"They can be very time consuming and also if you’re not careful you can spend too much money on them and find yourself having bought in already in terms of sat buy-ins. However if you treat them correctly they are great value. They are becoming harder and harder and it is the same pros you find yourself playing against time after time and that maybe discourages others from playing them but if you want to play against the best you have to beat the best sooner or later.

Some online players spend most of their time just grinding these satellites because after you have won a package or a seat you get the buy-in in tournament money. I personally am against this as I’d like to see new players winning the seats to ensure the live event is busy. If the same person wins two or three packages then that could have been two people who would have played the live event who are then missing."

On the first point, while I often see amateur players link the buyin to a tournament with how much they want to spend on satellites (and I think that makes sense as they have a budget they want to stick to), I'm surprised to see a pro do so. I (and I'm pretty sure most other pros, and certainly all the ones who specialise in satellites) see no link between the two. Amateur players have a budget, pros have a bankroll, and the only real issues to consider as a pro are whether you are rolled for the satellites (and the target tournament), and whether the satellites in themselves have a positive expectation for you if you play. A satellite is just a tournament where the prize pool equity is paid in buyins to another tournament (or monetary equivalent for supplementary seats), and it shouldn't matter how much you spend on them in relation to the target tournament's buyin. To me, it would be like a 6 max sit n go grinder saying you should quit playing if you brick four in a row, as you have now "spent" more than you can win in the next one you play.

On the final point, again I've heard this argument before, but again, exclusively from amateur players. Again, I understand the frustration of an amateur player trying to qualify for a UKIPT or an Irish Open and not managing it, while seeing specialists like myself win multiple seats. I also understand how that frustration can spill over into a simplistic view that "if they didn't let those guys win more than one, they'd get more people into the tournament". But it is just that: a simplistic (and in my view false) view. The reality (as Stars cottoned on to years ago) is that the sites need repeat offenders like myself to provide liquidity to ensure satellites even run.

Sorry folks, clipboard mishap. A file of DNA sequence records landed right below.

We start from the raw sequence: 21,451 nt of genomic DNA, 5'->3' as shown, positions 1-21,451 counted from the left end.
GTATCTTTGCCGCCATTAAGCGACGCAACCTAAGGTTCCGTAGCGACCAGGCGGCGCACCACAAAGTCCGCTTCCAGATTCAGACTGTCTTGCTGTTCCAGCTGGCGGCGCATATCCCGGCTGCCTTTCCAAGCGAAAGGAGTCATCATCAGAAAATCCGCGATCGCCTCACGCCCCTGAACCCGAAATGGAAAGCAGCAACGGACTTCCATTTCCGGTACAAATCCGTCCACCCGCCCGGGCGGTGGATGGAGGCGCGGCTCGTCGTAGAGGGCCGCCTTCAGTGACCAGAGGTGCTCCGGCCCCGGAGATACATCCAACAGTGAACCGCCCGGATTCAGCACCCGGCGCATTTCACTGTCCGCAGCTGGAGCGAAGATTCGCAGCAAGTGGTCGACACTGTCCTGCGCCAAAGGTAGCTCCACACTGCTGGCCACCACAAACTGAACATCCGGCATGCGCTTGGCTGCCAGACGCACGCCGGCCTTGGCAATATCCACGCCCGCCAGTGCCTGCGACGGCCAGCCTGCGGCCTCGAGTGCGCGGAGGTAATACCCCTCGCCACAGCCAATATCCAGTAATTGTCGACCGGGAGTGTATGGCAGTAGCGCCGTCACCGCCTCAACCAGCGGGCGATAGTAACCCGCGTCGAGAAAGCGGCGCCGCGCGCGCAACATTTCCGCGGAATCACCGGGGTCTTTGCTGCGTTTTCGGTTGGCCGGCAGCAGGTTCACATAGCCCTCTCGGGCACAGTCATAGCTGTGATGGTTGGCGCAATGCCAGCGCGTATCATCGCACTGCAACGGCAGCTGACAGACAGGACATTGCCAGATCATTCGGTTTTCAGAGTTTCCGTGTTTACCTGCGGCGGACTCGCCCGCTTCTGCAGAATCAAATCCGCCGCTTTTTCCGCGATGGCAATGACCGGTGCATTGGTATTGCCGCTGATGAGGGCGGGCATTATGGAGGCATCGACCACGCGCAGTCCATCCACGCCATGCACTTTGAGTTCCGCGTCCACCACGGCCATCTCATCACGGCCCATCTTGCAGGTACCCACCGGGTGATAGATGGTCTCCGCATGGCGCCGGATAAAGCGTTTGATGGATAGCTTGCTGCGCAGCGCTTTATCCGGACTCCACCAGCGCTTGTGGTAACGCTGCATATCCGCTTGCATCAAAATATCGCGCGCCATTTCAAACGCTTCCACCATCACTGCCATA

I could search for an actual example, but I wouldn't have to search for very long. Last year, Paddy Power offered a cash in option for Irish Open repeat offenders like myself, and I ended up winning seven "seats". This year, after initially announcing they'd do the same again, they did a U turn and decided they wouldn't: anyone winning more than one seat had to sell it to another person. It's not clear to me how exactly they thought this would increase numbers. By definition, you can only sell to someone who was going to buy in anyway, so all this does is place an unnecessary middleman between Paddy and this other person who is now responsible for collecting the money for the ticket (and may have to sell at a slight discount to get the deal done). Once I heard of Paddy's reverse, I reversed my own decision to grind the satellites religiously (and I'm sure other grinders did likewise), meaning less rake for Paddy, less satellites that actually run (most that were scheduled had to be cancelled due to insufficient numbers), and bigger overlays in many of the satellites that did run. And guess what? Despite scrapping the Winter Festival so they could run Irish Open satellites for a full year, it's pretty clear that there will be LESS qualifiers this year than last, and fewer players in the Open itself (when the odds for this year's Open went up, this week's chip race guest Chris Dowling tweeted that the fact that the outsiders were at a mere 200 to 1 shows how pessimistic the sponsors are on numbers this year). Who could have predicted that? (Answer: anyone with half a functioning brain). Right now, Paddy are running their Last Chance Saloon qualifiers nightly. These have been the most successful satellites in previous years, but tonight's had to be cancelled (due to insufficient starters). Meanwhile, Stars who have stuck with allowing multiple winners to cash in for tournament money, ran three UKIPT satellites tonight (despite the fact that many of the regulars are otherwise occupied in Malta or Citywest), generating 5 seats, only one of which I won.